This is the second half to last week’s post, “Take Yourself Seriously.” Because, let’s face it, there is a tendency among writers to take ourselves a little too seriously. Sometimes I think I’m going to grow up and look back at some of these blog posts talking about writing in this ethereal-holy-calling-of-unicorns way, and I’m going to sigh and say, “Geeez. Calm the crap down, Your Highness. It’s not bloody Shakespeare.”
Let’s talk about why we all seem to have bats in the belfry. The temptation to be a little nuts is understandable.
It’s an isolated, lonely business—which, hey, most of us like because we’re all neurotic introverts.
We must toe the line between self-hatred and egotism, since you need enough humility to improve and progress and enough confidence to push forward in the face of endless rejection.
Nobody actually knows what they’re doing, but everyone will tell you a different way to do it.
Because it’s such an introverted business, we tend to be really self-absorbed. As a result, praise makes us do this:
And criticism makes us do this:
Until all at once, these kind of emotional cycles are commonplace.
And then this friend steps in:
Followed by this friend:
So, fellow crazy-writers, I pass along the best advice I’ve heard on this subject, from Elizabeth Gilbert.
If you don’t have time to watch the whole video, here’s the best nugget that encompasses what she’s saying:
“We writers, we kind of do have that reputation, and not just writers, but creative people across all genres, it seems, have this reputation for being enormously mentally unstable. And all you have to do is look at the very grim death count in the 20th century alone, of really magnificent creative minds who died young and often at their own hands, you know? Somehow we’ve completely internalized and accepted collectively this notion that creativity and suffering are somehow inherently linked and that artistry, in the end, will always ultimately lead to anguish.
In ancient Greece and ancient Rome people did not happen to believe that creativity came from human beings back then, okay? People believed that creativity was this divine attendant spirit that came to human beings from some distant and unknowable source, for distant and unknowable reasons. The Greeks famously called these divine attendant spirits of creativity “daemons.” Socrates, famously, believed that he had a daemon who spoke wisdom to him from afar. The Romans had the same idea, but they called that sort of disembodied creative spirit a genius. Which is great, because the Romans did not actually think that a genius was a particularly clever individual. They believed that a genius was this, sort of magical divine entity, who was believed to literally live in the walls of an artist’s studio, kind of like Dobby the house elf, and who would come out and sort of invisibly assist the artist with their work and would shape the outcome of that work.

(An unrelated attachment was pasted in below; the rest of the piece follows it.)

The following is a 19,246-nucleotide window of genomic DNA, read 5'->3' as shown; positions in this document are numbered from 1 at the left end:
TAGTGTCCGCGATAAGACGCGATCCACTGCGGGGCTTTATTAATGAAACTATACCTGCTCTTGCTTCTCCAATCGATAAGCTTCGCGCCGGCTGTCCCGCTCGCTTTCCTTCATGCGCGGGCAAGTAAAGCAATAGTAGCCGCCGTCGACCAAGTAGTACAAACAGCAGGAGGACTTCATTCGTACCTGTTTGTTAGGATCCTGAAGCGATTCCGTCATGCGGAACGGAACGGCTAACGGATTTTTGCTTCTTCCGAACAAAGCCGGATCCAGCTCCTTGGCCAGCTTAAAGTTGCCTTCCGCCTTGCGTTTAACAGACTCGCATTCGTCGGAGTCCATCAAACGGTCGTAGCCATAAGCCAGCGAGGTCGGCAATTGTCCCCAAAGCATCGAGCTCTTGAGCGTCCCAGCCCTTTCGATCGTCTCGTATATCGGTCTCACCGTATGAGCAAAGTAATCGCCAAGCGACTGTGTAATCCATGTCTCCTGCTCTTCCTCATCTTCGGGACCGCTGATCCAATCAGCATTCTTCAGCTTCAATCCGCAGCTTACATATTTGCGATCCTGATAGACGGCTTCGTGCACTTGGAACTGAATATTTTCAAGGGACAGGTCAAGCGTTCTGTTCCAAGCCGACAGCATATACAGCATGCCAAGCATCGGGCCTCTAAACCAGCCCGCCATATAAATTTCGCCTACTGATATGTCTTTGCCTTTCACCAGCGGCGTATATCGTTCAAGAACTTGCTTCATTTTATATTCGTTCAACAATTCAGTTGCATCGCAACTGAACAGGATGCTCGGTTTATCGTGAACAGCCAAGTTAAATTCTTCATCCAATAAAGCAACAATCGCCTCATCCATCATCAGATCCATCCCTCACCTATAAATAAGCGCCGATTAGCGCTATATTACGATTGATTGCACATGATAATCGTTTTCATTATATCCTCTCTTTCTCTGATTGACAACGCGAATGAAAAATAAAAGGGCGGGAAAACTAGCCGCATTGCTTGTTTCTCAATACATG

So brilliant — there it is, right there, that distance that I’m talking about — that psychological construct to protect you from the results of your work. And everyone knew that this is how it functioned, right? So the ancient artist was protected from certain things, like, for example, too much narcissism, right? If your work was brilliant you couldn’t take all the credit for it, everybody knew that you had this disembodied genius who had helped you. If your work bombed, not entirely your fault, you know? Everyone knew your genius was kind of lame. And this is how people thought about creativity in the West for a really long time.
You know, I think that allowing somebody, one mere person to believe that he or she is like, the vessel, you know, like the font and the essence and the source of all divine, creative, unknowable, eternal mystery is just a smidge too much responsibility to put on one fragile, human psyche. It’s like asking somebody to swallow the sun. It just completely warps and distorts egos, and it creates all these unmanageable expectations about performance. And I think the pressure of that has been killing off our artists for the last 500 years.”
So—calm down. Stay sane. Separate yourself from your work. Take your job seriously, but not yourself. And have fun!